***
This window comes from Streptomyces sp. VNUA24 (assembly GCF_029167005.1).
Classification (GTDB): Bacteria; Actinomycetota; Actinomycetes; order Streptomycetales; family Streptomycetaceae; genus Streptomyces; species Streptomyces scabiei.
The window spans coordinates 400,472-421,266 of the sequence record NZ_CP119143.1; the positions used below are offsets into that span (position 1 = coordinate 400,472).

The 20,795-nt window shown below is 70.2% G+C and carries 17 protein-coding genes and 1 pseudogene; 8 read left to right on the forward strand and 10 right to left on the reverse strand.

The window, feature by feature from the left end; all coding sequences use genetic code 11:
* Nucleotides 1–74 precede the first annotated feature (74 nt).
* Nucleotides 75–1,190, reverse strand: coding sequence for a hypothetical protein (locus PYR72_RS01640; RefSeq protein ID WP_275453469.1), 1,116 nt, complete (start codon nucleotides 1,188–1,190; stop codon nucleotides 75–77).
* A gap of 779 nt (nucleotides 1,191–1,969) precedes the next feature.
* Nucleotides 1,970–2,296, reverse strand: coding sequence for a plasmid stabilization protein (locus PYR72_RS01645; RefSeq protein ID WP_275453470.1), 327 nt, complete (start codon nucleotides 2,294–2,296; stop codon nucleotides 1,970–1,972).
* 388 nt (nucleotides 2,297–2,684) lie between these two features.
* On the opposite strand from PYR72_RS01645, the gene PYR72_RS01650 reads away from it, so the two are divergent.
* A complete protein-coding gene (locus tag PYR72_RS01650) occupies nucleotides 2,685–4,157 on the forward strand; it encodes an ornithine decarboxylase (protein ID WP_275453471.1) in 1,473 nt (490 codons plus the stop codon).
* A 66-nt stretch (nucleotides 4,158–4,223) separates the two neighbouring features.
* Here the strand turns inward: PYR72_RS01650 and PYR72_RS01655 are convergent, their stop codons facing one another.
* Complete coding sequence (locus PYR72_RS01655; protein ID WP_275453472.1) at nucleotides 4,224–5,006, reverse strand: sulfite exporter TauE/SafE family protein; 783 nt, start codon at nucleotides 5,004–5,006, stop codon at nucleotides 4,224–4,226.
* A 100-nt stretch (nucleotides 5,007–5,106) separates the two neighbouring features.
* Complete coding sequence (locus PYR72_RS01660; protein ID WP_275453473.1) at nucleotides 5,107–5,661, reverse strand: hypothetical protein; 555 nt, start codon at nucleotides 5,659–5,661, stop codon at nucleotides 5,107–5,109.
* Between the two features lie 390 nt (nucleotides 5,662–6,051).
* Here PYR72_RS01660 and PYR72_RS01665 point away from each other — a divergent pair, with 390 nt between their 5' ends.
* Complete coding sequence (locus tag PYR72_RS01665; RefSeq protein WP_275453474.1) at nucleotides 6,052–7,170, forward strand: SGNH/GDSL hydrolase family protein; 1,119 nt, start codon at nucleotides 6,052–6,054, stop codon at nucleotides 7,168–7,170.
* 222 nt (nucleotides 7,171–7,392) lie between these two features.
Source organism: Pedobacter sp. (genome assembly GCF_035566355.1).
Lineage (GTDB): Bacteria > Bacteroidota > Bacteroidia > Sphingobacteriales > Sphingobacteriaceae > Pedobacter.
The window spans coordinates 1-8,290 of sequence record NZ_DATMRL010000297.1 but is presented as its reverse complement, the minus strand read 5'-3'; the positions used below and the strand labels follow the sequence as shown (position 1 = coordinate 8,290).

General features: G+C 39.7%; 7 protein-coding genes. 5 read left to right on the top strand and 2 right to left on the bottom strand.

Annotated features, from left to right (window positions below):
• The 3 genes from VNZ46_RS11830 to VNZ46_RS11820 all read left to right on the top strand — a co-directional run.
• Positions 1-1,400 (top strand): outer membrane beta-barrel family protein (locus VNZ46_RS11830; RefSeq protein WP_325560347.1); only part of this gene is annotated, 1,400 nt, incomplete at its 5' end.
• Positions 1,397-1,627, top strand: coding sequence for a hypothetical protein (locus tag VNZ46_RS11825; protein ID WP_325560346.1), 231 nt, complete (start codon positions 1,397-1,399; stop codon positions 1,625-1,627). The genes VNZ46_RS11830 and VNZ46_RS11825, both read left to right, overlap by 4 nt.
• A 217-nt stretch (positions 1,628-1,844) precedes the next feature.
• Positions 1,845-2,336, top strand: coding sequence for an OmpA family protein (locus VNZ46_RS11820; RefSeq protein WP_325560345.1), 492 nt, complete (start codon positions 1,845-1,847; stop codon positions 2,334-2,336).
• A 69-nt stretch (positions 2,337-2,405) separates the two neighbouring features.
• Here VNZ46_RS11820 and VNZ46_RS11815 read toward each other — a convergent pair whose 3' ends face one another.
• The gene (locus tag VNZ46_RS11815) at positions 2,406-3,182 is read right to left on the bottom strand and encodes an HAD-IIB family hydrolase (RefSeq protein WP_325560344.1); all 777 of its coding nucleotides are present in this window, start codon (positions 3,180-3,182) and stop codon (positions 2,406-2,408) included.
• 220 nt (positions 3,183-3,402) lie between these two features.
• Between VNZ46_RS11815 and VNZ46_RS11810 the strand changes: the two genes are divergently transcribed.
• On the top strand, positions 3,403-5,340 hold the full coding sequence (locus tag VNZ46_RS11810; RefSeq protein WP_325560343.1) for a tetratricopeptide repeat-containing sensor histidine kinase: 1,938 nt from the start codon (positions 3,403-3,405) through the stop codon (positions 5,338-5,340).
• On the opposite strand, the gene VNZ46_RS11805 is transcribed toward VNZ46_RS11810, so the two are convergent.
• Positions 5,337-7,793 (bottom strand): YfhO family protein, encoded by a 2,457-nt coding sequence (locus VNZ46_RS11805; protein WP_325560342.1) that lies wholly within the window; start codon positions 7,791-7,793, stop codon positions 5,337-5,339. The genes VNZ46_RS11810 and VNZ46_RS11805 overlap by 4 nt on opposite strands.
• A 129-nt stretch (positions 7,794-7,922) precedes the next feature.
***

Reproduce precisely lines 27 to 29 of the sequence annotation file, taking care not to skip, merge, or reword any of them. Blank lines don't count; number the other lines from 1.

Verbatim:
• The 3 genes from VNZ46_RS11830 to VNZ46_RS11820 all read left to right on the top strand — a co-directional run.
• Positions 1-1,400 (top strand): outer membrane beta-barrel family protein (locus VNZ46_RS11830; RefSeq protein WP_325560347.1); only part of this gene is annotated, 1,400 nt, incomplete at its 5' end.
• Positions 1,397-1,627, top strand: coding sequence for a hypothetical protein (locus tag VNZ46_RS11825; protein ID WP_325560346.1), 231 nt, complete (start codon positions 1,397-1,399; stop codon positions 1,625-1,627). The genes VNZ46_RS11830 and VNZ46_RS11825, both read left to right, overlap by 4 nt.